For the poet in every second man

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Shafey Kidwai

Words, once known for their obstinacy with ideas of sublimity, purity, aesthetic sensitivity and tranquillity of several emotions, now are used even by exponents of creative dexterity for painting trivialities of life as whiter than white. Superabundance of words gets on one’s nerve and there is a multitude of words that say nothing. In a world where profusely-illustrated text has gained acceptability, people always look for rib-tickling fun and words not layered with any complexity are much in demand and this leaves many wordsmiths exasperated. Widespread putrefaction of word is meticulously articulated by eminent Hindu poet Leela Dhar Jaguri in his latest poems and perceptive introduction which appeared recently.

He is clearly miffed at the tendency of using words that are intended to subvert their meaning. Words no longer betray a close affinity with several emotional ties that constitute what human life is all about.

Leela Dhar Jaguri, a Sahitya Akademi awardee in his introduction, “On the doorstep of poetry”, regrets that words are hardly used to map the terrain of human consciousness. The march of globalisation and neo-capitalism has completely altered dialectics of life and even literature is being used as a recipe for stagnation and corruption. For Jaguri, principles, ideologies and rationalism have deserted us and money power has emerged as the most significant ethical force which is downright harrowing as it will fill the whole world with dread. It is time for introspection and we need genuine and forthright words. We continue to falter and constant privation on this count will lead us nowhere. This can only be achieved if we look for an alternative to what the contemporary society offers, Leela Dhar Jaguri eloquently delineates.

What is the relevance of poetry and why do we need to go beyond entertainment dished out by the comedy circus? Turning to these questions, he makes a strong plea for poetry as whenever an event worth remembering takes place one recalls an old poem or it paves the way for a new poem. It is the domain of poetry to acquaint man with what he tends to forget. Poetry wipes out the miasma of opulence that takes a heavy toll on the creativity of man. Quest for worldly affairs hardly enables us to fathom what the good poetry suggests: poetry caters to elemental emotional need and it requires no formulated phrase or visible label. Collapse of language does result in new words and their music can be made audible by poets as they juxtapose new experiences with little known words and music.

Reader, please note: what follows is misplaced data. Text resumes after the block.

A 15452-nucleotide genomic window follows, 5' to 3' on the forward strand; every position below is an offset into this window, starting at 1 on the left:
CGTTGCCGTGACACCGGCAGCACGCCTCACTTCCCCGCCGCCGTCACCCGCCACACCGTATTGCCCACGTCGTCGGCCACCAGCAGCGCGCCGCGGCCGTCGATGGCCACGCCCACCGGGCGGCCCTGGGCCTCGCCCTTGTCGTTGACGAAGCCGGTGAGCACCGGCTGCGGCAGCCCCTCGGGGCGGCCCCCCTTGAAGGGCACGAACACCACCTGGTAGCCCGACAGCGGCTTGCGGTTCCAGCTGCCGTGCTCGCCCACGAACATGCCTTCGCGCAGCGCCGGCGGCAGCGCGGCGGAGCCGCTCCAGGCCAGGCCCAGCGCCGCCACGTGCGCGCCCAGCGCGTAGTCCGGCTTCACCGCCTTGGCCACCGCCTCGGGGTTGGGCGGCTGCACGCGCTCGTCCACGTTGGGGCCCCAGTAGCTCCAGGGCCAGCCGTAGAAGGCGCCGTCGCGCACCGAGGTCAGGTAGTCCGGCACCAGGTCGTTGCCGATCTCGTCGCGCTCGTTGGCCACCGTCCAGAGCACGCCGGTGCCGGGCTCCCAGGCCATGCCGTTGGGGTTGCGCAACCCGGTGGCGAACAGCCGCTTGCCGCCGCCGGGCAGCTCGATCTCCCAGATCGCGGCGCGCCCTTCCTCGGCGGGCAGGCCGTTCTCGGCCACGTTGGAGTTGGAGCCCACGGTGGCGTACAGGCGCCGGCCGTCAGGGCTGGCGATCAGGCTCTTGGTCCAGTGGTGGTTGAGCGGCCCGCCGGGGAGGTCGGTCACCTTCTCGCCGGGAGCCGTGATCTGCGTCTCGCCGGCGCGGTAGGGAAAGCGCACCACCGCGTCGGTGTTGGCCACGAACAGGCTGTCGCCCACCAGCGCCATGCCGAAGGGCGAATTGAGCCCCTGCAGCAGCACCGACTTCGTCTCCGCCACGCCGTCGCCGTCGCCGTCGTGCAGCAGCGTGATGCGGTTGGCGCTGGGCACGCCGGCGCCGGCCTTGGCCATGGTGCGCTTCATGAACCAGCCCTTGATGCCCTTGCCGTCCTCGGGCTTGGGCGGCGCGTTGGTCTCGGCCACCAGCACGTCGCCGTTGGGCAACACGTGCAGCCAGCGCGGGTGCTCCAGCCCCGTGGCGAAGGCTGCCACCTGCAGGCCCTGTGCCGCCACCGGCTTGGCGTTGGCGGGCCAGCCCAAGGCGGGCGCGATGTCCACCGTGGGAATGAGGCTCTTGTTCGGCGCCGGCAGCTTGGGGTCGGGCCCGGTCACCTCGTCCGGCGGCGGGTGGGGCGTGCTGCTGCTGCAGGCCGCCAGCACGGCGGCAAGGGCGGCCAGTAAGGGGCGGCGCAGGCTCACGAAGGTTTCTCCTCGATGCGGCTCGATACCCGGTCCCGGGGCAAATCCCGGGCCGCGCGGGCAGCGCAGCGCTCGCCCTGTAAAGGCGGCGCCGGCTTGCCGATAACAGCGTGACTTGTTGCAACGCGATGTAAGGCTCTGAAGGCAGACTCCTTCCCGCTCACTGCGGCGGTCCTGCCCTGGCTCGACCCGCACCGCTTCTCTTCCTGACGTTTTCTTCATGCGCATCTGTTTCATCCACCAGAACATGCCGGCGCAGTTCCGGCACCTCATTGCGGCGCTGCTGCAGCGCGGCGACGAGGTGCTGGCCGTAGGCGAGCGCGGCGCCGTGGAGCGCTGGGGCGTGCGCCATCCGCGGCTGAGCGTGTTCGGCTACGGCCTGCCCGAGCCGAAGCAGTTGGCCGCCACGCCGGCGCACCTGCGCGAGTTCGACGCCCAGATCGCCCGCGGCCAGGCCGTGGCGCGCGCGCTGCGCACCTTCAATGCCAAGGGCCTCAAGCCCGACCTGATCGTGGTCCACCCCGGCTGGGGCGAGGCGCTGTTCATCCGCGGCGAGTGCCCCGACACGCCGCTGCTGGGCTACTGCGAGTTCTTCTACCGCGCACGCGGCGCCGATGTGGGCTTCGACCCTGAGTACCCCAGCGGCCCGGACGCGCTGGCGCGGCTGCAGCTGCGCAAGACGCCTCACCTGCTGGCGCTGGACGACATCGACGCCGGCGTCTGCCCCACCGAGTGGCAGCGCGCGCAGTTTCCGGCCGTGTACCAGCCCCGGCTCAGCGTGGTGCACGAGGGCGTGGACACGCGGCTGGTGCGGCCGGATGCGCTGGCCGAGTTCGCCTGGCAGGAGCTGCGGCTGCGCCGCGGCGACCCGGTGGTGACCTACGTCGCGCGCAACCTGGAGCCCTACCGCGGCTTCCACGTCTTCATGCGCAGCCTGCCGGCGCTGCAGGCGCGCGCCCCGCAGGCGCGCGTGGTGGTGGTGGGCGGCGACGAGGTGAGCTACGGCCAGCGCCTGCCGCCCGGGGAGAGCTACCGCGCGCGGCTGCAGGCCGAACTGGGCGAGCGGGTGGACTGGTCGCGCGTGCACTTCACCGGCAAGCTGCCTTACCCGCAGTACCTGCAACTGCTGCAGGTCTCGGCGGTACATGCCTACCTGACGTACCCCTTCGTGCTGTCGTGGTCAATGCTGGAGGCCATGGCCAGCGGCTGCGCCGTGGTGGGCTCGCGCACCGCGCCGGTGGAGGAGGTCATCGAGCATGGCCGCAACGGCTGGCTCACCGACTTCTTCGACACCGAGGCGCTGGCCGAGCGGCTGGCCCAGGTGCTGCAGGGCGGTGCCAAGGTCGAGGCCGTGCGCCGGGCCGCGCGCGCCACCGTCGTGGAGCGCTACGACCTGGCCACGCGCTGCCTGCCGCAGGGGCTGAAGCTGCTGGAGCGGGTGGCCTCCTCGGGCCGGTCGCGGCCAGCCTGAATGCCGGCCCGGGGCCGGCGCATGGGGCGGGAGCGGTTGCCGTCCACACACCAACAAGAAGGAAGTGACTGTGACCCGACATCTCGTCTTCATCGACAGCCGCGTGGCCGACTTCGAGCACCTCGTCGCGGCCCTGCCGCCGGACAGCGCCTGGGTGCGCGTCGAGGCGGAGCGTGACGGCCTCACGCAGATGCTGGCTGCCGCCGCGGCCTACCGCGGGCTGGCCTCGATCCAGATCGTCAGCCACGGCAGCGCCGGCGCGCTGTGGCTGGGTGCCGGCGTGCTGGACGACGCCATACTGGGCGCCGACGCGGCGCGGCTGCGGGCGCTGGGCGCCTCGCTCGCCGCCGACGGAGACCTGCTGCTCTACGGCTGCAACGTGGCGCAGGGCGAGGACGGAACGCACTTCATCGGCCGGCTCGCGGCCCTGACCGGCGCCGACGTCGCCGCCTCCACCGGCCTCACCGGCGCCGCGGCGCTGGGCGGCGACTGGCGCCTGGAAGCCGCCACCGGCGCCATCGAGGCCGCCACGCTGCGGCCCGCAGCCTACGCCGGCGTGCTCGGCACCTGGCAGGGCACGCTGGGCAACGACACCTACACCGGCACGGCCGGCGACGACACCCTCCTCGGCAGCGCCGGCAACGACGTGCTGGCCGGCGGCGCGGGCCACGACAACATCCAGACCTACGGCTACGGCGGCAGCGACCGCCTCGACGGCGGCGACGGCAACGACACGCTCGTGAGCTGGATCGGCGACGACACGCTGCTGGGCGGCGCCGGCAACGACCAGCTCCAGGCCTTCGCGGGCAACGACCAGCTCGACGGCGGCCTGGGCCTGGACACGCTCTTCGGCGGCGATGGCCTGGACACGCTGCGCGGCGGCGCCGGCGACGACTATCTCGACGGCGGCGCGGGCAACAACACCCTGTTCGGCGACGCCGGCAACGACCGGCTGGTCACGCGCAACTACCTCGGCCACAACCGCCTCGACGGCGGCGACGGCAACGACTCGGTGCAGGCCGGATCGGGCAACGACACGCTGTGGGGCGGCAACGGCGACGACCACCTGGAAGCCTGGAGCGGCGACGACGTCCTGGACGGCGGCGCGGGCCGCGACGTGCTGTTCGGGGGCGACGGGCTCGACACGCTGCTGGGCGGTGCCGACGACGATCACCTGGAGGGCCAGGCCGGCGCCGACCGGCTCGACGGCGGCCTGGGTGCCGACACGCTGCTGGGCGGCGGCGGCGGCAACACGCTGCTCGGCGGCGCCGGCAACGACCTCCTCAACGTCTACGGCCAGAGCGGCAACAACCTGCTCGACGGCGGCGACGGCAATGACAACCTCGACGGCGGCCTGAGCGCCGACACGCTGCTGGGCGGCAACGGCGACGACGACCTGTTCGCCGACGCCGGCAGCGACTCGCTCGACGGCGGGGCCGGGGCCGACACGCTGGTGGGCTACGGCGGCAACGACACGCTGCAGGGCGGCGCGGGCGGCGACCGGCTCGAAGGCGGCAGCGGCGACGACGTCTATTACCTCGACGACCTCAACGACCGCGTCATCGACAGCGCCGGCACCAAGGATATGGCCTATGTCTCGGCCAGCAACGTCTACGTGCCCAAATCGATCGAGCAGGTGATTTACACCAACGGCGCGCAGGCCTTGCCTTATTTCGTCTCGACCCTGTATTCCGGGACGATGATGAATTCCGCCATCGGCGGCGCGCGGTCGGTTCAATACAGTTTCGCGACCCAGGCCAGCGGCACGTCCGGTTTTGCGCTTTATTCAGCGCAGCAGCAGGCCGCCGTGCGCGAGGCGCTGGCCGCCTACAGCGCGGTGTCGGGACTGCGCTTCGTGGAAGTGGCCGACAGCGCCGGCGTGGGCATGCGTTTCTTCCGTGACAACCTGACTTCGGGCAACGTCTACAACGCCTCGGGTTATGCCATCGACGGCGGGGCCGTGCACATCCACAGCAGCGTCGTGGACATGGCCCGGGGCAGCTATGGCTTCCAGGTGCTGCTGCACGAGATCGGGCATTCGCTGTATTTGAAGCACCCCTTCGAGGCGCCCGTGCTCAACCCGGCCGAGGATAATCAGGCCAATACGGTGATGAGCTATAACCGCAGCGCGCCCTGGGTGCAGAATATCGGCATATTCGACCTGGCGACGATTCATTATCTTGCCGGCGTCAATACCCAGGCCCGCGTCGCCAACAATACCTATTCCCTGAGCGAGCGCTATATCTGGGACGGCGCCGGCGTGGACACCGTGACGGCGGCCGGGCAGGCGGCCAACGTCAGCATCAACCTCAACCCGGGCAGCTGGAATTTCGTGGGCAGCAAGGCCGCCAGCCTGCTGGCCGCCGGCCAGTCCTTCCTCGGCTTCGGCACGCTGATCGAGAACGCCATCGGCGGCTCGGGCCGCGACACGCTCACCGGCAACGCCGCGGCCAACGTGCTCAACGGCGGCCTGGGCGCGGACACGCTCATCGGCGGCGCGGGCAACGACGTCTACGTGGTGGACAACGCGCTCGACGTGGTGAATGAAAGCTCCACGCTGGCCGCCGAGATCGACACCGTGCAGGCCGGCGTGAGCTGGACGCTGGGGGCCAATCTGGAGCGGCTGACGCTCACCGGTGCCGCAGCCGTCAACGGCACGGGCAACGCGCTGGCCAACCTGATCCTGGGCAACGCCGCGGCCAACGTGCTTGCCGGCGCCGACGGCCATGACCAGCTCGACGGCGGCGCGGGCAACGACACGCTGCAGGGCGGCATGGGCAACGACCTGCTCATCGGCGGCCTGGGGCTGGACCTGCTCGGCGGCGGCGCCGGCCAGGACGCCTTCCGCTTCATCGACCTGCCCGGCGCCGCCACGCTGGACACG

Explaining the emotional outlay of his poetry, the accomplished poet says that he composes poetry because he wants his soul to be a part of universal consciousness. For Octavo Pazz every reader is the second poet and Jaguri strives for creating an urge for poetry in the mind of his reader and he never writes poems on the demand of the reader.

This brilliant introduction aside, Samkaleen Bhartiya Sahitya, a reputed quarterly of Sahitya Akademi in its recent issue carried his five poems that clearly manifest his ability to produce a creative antithesis of the dominant poetic discourse that always harps on fragmentation and subversion. His poems portray grim situation and sometime seem despondent with marked flirtation with hope. His creative world is not a microcosm of all our wickedness and dirty thoughts. Both meditative and spontaneous methods of exploring a new possibility of lived reality with a certain rigour deserve appreciation and his poems do not perpetuate the stereotype that not much seems going right in the world today. His poems can never be reckoned as regurgitation of the stalwarts of Hindi poetry.

Citation
Shafey Kidwai , “For the poet in every second man,” in The Hindu, April 30, 2015. Accessed on May 1, 2015, at: http://www.thehindu.com/features/friday-review/for-the-poet-in-every-second-man/article7158935.ece?utm_source=RSS_Feed&utm_medium=RSS&utm_campaign=RSS_Syndication

Disclaimer
The item above written by Shafey Kidwai and published in The Hindu on April 30, 2015, is catalogued here in full by Faiz-e-Zabaan for non-profit educational purpose only. Faiz-e-Zabaan neither claims the ownership nor the authorship of this item. The link to the original source accessed on May 1, 2015, is available here. Faiz-e-Zabaan is not responsible for the content of the external websites.

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